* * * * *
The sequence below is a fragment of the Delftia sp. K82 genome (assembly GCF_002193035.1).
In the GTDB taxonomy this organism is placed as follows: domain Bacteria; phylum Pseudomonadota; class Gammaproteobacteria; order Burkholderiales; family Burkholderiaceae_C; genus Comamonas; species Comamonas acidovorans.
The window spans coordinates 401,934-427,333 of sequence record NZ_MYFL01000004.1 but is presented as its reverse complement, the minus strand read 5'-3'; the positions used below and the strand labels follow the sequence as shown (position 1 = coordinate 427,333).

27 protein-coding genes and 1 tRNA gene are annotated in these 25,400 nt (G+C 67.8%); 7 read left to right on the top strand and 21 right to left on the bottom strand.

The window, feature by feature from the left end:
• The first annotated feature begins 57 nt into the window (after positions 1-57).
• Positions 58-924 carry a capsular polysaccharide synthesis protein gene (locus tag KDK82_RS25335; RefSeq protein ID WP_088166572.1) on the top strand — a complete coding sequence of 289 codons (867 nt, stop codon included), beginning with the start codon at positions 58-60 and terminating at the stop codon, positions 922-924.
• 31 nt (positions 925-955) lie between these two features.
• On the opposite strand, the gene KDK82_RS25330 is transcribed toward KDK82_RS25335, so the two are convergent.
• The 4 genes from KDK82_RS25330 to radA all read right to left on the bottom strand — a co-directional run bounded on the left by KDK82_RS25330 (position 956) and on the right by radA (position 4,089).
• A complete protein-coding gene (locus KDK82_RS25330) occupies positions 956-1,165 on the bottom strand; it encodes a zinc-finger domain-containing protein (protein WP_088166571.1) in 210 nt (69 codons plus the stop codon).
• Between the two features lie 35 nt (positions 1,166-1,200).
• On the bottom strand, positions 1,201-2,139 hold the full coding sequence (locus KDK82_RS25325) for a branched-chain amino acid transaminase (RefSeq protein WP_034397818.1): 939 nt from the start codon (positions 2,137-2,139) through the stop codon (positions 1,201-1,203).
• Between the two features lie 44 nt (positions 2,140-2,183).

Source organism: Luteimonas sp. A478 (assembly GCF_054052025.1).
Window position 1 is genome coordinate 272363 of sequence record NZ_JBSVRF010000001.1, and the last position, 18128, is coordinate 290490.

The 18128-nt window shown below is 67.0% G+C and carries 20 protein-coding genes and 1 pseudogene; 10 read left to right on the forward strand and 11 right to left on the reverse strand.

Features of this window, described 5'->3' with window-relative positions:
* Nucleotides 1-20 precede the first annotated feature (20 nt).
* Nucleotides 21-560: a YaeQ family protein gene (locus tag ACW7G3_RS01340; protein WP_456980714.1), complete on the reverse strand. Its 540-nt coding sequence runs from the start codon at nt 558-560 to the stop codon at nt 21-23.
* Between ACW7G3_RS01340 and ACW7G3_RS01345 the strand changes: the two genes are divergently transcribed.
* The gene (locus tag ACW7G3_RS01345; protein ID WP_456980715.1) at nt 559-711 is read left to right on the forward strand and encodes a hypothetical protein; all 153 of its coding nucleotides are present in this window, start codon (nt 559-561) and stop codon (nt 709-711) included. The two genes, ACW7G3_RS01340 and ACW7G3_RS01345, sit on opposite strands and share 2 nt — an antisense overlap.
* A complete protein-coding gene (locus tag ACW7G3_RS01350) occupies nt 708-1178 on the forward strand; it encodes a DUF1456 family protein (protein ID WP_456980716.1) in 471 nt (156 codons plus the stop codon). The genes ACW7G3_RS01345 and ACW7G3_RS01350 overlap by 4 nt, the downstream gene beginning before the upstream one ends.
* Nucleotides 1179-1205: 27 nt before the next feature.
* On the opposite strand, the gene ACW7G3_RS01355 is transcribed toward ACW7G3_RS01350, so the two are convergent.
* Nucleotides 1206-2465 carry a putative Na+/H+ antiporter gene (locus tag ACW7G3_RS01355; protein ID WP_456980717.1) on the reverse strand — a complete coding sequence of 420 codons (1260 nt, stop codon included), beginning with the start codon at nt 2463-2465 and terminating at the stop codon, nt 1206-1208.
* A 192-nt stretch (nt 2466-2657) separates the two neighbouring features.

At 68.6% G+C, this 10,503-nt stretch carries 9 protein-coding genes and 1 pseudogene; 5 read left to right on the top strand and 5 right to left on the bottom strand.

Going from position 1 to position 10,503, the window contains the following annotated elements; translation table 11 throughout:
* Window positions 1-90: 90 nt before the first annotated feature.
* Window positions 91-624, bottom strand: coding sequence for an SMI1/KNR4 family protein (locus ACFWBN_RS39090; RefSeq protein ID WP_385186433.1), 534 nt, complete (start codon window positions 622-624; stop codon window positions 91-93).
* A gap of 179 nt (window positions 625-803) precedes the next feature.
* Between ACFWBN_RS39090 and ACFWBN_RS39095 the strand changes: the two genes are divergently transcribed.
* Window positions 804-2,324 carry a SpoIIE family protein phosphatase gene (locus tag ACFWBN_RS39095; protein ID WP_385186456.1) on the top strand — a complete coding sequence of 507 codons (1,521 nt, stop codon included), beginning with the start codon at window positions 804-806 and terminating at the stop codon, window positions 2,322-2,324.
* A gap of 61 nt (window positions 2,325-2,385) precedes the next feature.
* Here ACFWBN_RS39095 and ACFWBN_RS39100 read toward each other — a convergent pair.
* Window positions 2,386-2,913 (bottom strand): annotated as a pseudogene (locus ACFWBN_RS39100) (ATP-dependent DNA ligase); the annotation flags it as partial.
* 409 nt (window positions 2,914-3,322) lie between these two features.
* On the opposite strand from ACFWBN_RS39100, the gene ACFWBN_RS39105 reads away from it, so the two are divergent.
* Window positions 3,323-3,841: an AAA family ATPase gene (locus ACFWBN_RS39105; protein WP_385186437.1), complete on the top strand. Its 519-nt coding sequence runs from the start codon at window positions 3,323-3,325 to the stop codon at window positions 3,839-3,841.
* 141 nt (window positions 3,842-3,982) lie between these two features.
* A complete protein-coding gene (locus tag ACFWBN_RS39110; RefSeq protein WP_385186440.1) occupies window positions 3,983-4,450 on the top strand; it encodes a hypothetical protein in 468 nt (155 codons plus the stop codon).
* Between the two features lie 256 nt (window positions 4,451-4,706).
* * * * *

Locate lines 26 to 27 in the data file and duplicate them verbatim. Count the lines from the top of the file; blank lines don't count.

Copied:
* Nucleotides 1206-2465 carry a putative Na+/H+ antiporter gene (locus tag ACW7G3_RS01355; protein ID WP_456980717.1) on the reverse strand — a complete coding sequence of 420 codons (1260 nt, stop codon included), beginning with the start codon at nt 2463-2465 and terminating at the stop codon, nt 1206-1208.
* A 192-nt stretch (nt 2466-2657) separates the two neighbouring features.